The newcomer's dimensions (in comparison with the previous model) make for interesting reading and this line from the Peugeot marketing material is key: “It (the 3008) is 8 cm longer than the previous generation, this extra length can be found in the wheelbase – and thus in the passenger space – which at 2 675 mm, increases by 62 mm over the old 3008. This wheelbase is one of the longest on the market.”
The luggage capacity has grown too; Peugeot claims it is almost 90 litres bigger at 591 litres. Fold the rear seatback down and you gain access to a purported 1 670 litres worth of cargo-carrying capacity. The 2-level boot floor can be dropped down to increase space, and the tailgate is electrically operated.
The standard features list is comprehensive: we’ll see two trim levels (Allure and GT-Line) when the vehicles arrive in South Africa. There’s satellite navigation, Apple CarPlay/Android Auto connectivity, USB connectivity, a wireless charging pad, heated massaging seats, fragrance dispenser, high-quality audio system by Focal as well as a reverse-view camera with parking sensors. There is an excellent array of safety features too: including autonomous emergency braking, pedestrian braking at up to 50 kph, speed limit recognition, lane departure warning, radar-guided cruise control and plenty airbags.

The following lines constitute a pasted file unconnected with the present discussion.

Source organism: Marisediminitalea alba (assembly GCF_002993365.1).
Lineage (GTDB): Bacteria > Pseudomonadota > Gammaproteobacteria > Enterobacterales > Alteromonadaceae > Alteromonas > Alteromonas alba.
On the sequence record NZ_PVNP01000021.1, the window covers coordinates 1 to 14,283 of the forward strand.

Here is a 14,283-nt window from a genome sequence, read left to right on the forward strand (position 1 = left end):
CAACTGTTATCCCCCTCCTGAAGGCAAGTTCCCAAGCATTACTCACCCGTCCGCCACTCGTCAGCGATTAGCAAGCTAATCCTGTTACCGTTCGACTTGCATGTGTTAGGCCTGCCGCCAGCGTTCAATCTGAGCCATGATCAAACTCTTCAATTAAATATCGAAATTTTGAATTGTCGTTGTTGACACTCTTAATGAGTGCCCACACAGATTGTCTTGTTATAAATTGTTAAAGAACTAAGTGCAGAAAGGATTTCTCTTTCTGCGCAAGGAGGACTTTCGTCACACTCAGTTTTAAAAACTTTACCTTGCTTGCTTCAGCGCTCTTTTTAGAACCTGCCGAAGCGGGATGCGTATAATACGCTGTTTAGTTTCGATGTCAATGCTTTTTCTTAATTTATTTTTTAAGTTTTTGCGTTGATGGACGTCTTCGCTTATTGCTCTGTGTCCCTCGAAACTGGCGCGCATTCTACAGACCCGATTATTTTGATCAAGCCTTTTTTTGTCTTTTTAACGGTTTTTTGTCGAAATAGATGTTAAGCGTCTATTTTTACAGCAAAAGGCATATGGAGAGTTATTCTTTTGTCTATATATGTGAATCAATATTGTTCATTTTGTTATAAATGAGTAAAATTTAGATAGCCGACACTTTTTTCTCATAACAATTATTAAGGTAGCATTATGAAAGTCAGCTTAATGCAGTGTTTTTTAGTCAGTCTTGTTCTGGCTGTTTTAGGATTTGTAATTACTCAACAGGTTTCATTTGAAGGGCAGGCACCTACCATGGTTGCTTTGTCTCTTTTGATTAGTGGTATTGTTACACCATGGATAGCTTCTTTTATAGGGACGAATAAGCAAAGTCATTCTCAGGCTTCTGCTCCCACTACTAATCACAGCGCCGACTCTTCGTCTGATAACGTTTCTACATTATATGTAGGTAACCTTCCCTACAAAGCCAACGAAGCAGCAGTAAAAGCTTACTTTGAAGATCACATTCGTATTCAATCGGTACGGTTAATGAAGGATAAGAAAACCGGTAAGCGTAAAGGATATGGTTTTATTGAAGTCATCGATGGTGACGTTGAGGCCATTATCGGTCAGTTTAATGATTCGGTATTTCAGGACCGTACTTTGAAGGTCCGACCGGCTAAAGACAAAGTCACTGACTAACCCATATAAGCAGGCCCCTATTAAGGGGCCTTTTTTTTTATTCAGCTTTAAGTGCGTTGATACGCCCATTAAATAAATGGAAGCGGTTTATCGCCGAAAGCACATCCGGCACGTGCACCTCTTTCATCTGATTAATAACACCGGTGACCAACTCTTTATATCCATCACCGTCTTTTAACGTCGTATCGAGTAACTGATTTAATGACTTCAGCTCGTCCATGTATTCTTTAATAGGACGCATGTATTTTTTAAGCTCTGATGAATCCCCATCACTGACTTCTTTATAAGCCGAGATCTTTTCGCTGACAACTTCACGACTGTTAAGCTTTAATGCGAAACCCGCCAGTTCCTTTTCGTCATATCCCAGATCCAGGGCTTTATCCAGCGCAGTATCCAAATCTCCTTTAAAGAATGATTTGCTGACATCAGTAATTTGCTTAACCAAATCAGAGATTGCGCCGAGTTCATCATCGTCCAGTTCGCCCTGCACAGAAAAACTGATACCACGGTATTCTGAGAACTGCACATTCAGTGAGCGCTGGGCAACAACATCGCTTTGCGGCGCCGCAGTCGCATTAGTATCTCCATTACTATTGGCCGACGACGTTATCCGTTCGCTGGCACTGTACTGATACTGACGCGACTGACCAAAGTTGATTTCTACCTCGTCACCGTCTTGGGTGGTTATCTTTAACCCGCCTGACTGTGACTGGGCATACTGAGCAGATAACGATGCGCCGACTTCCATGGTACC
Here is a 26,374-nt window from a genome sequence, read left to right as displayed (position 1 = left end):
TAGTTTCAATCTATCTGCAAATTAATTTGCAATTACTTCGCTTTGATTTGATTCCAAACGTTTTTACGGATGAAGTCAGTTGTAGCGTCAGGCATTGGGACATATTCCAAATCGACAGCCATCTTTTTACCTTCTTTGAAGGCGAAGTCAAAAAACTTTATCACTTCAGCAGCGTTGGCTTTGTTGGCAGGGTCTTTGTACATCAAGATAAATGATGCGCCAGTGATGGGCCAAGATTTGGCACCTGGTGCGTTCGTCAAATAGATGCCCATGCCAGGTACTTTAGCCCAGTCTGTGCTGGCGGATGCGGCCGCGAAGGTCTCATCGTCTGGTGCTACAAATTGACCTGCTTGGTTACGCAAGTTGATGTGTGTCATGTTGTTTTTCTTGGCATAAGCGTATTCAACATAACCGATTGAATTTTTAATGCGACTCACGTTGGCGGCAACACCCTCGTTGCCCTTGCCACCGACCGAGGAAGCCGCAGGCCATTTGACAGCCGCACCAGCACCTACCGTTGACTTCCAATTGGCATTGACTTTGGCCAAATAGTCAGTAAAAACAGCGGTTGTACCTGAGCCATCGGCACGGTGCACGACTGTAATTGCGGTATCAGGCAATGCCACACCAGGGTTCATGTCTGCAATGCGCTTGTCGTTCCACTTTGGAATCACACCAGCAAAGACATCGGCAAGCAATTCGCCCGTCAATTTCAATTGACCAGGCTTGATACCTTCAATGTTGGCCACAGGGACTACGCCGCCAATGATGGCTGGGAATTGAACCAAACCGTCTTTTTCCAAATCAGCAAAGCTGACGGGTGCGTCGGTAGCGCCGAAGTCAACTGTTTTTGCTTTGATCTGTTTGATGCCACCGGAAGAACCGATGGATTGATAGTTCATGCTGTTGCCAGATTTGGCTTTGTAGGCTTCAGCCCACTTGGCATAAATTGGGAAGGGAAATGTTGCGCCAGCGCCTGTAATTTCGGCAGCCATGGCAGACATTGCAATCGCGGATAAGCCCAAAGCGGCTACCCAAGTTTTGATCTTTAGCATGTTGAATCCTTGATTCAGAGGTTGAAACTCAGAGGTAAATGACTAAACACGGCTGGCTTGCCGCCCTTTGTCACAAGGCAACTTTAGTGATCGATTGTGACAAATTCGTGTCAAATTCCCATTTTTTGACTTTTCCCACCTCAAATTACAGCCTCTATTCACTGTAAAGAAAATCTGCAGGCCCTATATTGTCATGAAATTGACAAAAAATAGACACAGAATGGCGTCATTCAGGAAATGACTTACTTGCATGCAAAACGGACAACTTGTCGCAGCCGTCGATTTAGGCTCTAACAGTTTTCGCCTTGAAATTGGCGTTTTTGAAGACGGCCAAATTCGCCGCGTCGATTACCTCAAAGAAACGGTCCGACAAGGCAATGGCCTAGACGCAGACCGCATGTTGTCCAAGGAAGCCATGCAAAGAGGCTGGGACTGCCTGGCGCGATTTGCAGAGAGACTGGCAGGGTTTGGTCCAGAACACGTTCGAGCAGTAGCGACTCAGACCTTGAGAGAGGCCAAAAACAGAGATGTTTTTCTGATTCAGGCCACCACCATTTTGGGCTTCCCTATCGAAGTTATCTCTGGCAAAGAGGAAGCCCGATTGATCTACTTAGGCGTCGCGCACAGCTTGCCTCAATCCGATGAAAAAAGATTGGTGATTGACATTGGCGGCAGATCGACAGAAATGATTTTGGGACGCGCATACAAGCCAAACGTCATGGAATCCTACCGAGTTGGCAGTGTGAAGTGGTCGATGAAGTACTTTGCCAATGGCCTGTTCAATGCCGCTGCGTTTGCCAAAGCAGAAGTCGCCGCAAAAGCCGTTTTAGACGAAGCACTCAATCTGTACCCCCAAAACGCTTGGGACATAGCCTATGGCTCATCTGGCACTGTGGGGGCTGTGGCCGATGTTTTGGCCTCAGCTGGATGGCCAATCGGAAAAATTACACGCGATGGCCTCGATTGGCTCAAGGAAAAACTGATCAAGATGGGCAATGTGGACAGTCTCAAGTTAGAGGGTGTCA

We’ll have to wait for the South African launch to see how many of these features make it to our Peugeot 3008 units.
Beautifully crafted gear selector and aircraft style selection buttons add more pizzazz to an already modern and trendy cabin. Wireless mobile phone charging is a bonus.
The 3008 demonstrates that a compact SUV/crossover can be appreciably practical AND eminently stylish in equal measures. Historically, Peugeot favoured practicality in its family vehicles and it showed. The previous 3008 and 5008 were practical, but lacked ultimate desirability. This new model changes that. The French marque has produced a multifaceted product that offers virtually all the practicality you’d ever need, yet is stylish and modern enough to appeal to buyer's hearts.
Both engine/transmission combos facilitate fuss-free driving. The automatic makes the most of the engine’s low-down shove, but, on some of the tighter roads,we did feel that we needed to force a gearshift every now and then.
Ultimately the 3008's classy, futuristic packaging shows just how far Peugeot has come and how earnest its premium ambitions are. The newcomer is a truly commendable effort and the finest Peugeot on the road right now.
Both the 3008 and the smaller, updated 2008 will be launched to the South African market in the first quarter of 2017 and we expect nothing short of a brand relaunch from Peugeot South Africa. There’s very little to fault about the 3008, but product quality alone is not enough to sway the notoriously brand-biased public...
Dealership footprint, servicing costs and backup will be the key to the 3008’s success in our market, and Peugeot SA is well aware of what still needs to be done to keep the fickle customers happy. The brand has done tremendous work in righting the wrongs, and the 3008 could be the vehicle which turns their local fortunes around. Allez Francais! as they say.